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Gulf Spill Paymaster Acknowledges Transparency Problems and Outlines Fixes

Kenneth Feinberg said he recognized shortcomings in communicating with claimants and promised to give them more information going forward.

As the damage claims process for the Gulf oil spill moves into its second phase--from issuing emergency payments to considering final claims--administrator Kenneth Feinberg yesterday unveiled a variety of improvements that he says will increase transparency and offer more options to claimants.

Feinberg said there had been "constructive criticism" about opaque decision-making and poor communications during the emergency payments process and promised to make several changes. (We reported on the lack of transparency severaltimes, for example on claimants' struggles to get basic information about the status of their claims.)

Feinberg said that he would post a description of his methodology for evaluating claims online and in every claims office in the Gulf, and said he would release the methodology within the next 10 days. "We will have full transparency," he said.

In addition, Feinberg said he would make good on a previous pledge--which he made to ProPublica two months ago--to place staffers on the ground to answer claimants' questions and assist them with their applications. He said these staffers would be local residents and would be stationed by early next week in all claims offices with a substantial volume of incoming claims.

However, Feinberg did not offer to allow claimants to speak with the accountants and adjusters who are evaluating their claims. As we reported in October, Feinberg's system placed final decisions in the hands of about 25 reviewers in Washington, D.C., who could not be contacted directly either by claimants or by front-line staffers who interact with claimants.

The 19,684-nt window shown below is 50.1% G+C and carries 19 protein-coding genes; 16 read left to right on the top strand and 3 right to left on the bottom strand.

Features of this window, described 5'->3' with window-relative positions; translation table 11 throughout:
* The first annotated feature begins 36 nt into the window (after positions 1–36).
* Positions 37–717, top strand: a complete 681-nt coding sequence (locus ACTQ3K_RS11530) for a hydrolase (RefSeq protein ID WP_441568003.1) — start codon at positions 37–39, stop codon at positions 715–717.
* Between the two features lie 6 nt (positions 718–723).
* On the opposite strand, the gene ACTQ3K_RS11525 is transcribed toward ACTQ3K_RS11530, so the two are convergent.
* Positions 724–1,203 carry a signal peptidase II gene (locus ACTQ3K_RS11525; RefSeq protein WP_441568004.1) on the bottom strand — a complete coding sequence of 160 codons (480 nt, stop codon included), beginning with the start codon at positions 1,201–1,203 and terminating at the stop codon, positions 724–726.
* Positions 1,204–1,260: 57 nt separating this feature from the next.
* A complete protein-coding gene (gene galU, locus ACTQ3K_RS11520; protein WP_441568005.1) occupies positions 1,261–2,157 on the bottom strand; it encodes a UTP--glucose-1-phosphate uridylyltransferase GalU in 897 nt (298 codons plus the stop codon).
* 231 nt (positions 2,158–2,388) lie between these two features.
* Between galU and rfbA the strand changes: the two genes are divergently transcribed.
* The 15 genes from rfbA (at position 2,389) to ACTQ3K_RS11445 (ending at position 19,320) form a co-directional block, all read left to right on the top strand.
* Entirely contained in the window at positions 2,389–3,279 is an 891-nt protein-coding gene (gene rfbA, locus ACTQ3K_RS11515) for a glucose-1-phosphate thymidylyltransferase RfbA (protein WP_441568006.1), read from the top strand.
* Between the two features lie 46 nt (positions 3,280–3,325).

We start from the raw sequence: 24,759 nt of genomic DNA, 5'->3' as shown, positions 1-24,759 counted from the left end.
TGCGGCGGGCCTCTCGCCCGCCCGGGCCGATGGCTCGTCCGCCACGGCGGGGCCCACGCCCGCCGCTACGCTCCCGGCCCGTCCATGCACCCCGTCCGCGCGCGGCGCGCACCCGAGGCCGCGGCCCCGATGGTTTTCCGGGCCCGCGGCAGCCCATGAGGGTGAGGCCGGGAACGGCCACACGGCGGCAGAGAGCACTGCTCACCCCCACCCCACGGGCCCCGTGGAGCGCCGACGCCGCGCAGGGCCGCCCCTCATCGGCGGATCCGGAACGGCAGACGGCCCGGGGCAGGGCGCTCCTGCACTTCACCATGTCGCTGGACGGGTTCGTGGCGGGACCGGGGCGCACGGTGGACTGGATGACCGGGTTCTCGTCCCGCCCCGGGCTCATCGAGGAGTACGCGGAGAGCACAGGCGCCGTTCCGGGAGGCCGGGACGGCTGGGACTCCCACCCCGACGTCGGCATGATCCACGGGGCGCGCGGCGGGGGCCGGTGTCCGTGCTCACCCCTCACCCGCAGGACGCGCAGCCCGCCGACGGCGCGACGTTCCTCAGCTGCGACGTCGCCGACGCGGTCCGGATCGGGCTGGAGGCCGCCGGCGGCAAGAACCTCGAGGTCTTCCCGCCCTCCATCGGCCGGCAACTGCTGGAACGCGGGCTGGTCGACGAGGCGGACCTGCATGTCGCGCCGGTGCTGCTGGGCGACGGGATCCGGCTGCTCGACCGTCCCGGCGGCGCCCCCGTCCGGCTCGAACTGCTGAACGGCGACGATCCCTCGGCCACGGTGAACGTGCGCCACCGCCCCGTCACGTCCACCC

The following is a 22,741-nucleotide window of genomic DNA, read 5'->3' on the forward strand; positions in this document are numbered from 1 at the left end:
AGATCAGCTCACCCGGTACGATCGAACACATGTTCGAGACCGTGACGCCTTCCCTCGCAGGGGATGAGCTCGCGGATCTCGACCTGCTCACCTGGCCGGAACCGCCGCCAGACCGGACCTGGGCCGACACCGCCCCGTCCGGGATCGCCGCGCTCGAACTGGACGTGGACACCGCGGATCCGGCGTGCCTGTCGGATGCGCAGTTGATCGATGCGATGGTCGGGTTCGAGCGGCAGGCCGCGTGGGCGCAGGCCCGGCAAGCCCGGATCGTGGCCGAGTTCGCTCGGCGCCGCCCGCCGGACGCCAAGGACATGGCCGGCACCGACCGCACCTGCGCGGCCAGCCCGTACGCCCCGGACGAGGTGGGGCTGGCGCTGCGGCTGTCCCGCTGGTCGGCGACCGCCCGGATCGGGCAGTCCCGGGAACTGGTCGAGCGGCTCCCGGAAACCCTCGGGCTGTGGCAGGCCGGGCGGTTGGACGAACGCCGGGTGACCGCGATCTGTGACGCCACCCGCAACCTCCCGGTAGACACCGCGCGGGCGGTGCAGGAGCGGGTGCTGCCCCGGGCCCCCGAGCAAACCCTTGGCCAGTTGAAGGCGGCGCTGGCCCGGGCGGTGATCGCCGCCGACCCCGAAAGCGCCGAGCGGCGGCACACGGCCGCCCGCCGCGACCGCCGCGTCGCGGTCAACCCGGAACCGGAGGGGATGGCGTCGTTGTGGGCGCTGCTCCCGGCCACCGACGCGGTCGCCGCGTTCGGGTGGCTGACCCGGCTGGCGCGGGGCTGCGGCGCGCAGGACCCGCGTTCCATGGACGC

Of the other changes, the most significant is a new "quick-pay" option that will be available to claimants who were approved for emergency payments. These applicants can opt for a one-time payment of $5,000 for individuals and $25,000 for businesses, which they can receive without providing any additional documentation, if they agree to forgo the right to sue for damages. Feinberg pledged that quick-pay checks will be sent out within 14 days after receiving a valid request.

The quick-pay option has earned criticism from some politicians and claimants as an attempt to buy off people in need. "It could be construed as a pittance for folks who out of desperation have to get some cash now," Tony Kennon, the mayor of the hard-hit coastal city of Orange Beach, Ala., told the AP.

Feinberg stressed that the quick-pay option was strictly voluntary and said that it could be a good fit for claimants whose losses were relatively small or who would be unable to document further damages. "It's designed to get readily quick cash to any claimant who feels I'm ready to accept $5,000 or $25,000 to be done with this," he told reporters on a conference call on Monday.

The other two options available to claimants are final claims, which cover all future damages and require signing away the right to sue, and quarterly interim payments, which cover losses over a three-month period and do not require waiving any legal rights.

Finally, Feinberg promised that his operation would provide a free lawyer to any claimant who requested one. The free legal services, however, would be limited to helping applicants negotiate the claims process, and claimants who chose to file lawsuits would have to find a new lawyer to represent them.

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